In the 1950s, civic society in South Africa became mobilised against racist laws that penetrated nearly every aspect of civic life. The social justice struggle that eventually displaced white minority rule culminated in democratic elections in 1994. Following this historic transition from authoritarian rule to democracy, other issues came to the fore, including how the government was to receive persons claiming refugee status on the basis of persecution and war. Civic actors in South Africa again became mobilised around these ‘new’ human rights and social justice issues. At different moments, civic actors became engaged either in working with government to develop a refugee policy, or in confronting the government to fulfil its national and international obligations towards refugees.
This book discusses the dynamics of civic-state interactions aimed at the state’s obligations to promote, protect and fulfil human rights. Through the lens of refugee rights advocacy in South Africa in the first decade of its post-1994 period of democracy, this book examines and explains the circumstances under which civic-state interactions can lead to structural change, and what these interactions can teach us about the potential of civic society to realise rights in general.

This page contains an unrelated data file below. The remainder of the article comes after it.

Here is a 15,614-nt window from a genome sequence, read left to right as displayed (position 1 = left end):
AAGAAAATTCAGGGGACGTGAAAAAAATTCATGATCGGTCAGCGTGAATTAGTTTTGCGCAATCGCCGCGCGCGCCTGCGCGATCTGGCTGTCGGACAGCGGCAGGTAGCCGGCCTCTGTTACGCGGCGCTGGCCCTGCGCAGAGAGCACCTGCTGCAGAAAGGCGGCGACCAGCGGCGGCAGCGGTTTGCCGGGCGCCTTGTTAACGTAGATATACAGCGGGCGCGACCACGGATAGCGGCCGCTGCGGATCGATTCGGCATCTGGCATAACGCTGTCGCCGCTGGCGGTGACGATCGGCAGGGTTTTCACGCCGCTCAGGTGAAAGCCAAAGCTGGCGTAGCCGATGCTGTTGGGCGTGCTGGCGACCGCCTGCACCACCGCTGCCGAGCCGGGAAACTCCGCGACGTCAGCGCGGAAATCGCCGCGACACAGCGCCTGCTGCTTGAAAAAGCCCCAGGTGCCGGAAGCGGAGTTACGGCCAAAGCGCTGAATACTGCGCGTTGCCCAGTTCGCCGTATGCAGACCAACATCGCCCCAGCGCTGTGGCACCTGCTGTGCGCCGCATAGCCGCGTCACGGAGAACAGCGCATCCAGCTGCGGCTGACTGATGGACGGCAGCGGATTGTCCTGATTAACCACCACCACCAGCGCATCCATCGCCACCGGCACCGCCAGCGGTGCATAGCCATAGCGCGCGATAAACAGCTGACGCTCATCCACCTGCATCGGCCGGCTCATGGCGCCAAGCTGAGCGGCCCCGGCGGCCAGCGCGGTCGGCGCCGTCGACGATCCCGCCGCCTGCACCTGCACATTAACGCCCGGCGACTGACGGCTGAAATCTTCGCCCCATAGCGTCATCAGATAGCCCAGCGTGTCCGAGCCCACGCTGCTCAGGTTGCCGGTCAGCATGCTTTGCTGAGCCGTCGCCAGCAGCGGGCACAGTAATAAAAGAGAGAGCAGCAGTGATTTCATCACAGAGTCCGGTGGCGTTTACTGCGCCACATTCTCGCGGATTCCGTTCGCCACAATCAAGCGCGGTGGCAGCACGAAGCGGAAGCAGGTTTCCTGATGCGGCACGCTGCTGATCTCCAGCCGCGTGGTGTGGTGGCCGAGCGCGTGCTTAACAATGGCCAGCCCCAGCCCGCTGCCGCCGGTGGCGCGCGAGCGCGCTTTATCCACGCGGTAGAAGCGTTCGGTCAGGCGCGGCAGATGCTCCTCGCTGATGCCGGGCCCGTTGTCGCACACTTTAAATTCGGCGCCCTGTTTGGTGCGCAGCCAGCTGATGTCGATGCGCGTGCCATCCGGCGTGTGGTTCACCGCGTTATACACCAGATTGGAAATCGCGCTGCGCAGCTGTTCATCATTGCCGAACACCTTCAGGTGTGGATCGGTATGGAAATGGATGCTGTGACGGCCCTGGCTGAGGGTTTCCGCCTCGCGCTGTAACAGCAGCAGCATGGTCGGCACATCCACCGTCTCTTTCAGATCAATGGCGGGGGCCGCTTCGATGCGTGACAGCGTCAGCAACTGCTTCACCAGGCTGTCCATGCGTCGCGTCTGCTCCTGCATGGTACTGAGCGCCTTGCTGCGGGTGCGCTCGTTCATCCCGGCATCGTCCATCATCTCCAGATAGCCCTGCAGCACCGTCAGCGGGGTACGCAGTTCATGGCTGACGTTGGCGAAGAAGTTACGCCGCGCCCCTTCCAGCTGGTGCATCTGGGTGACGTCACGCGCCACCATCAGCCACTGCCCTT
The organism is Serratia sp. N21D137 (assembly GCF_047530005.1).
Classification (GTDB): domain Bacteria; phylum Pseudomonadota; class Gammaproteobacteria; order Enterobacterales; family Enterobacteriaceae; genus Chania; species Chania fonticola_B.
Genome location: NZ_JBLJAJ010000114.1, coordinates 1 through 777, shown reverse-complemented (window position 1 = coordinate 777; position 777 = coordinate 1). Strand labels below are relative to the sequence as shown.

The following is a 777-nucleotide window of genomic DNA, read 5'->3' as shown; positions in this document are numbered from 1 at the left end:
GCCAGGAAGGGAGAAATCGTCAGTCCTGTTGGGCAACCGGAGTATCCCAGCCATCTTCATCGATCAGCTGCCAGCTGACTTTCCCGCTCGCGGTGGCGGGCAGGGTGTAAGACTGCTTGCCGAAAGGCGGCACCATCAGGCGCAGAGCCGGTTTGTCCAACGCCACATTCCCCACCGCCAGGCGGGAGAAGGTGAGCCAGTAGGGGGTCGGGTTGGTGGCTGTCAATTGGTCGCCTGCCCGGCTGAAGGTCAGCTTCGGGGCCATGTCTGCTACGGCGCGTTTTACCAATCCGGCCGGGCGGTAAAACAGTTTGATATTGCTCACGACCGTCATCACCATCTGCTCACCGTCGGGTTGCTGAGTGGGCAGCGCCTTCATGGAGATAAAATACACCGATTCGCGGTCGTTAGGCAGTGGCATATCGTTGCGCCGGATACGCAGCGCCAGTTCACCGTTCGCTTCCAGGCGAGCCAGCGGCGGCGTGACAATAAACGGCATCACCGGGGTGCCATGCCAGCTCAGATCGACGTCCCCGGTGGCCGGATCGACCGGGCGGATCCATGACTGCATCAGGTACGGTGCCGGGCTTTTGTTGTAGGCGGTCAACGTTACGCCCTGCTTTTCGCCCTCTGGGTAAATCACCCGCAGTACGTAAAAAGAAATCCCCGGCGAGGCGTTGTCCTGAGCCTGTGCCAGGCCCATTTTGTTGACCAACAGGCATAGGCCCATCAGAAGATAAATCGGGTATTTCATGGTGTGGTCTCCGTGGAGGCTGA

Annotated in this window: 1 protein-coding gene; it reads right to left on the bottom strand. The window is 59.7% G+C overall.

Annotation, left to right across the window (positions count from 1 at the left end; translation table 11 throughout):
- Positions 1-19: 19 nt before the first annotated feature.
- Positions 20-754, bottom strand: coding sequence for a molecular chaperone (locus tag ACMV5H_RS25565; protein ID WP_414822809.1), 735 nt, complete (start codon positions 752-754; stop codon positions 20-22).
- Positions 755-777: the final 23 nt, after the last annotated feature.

CHAPTER 1. INTRODUCTION (p. 1)
CHAPTER 2. ADVOCATING FOR ACCOUNTABILITY THROUGH CIVIC INTERACTIONS (p. 19)
CHAPTER 3. MAPPING THE CONTEXT: POLICY SHIFTS, POLITICAL STRUGGLE AND CIVIC CO-ORDINATION (p. 61)
CHAPTER 4. NO EASY WALK: CIVIC PARTICIPATION IN REFUGEE POLICYMAKING (p. 91)
CHAPTER 5. WHO’S RESPONSIBLE? CIVIC PARTICIPATION IN REFUGEE POLICY IMPLEMENTATION (p. 123)
CHAPTER 6. LITIGATING AND SHAMING: CIVIC PARTICIPATION IN REFUGEE POLICY ENFORCEMENT (p. 153)
CHAPTER 7. CONCLUSION (p. 191)
Samenvatting (Summary in Dutch) (p. 213)
Bibliography (p. 231)
Index (p. 249)
Curriculum Vitae (p. 253)
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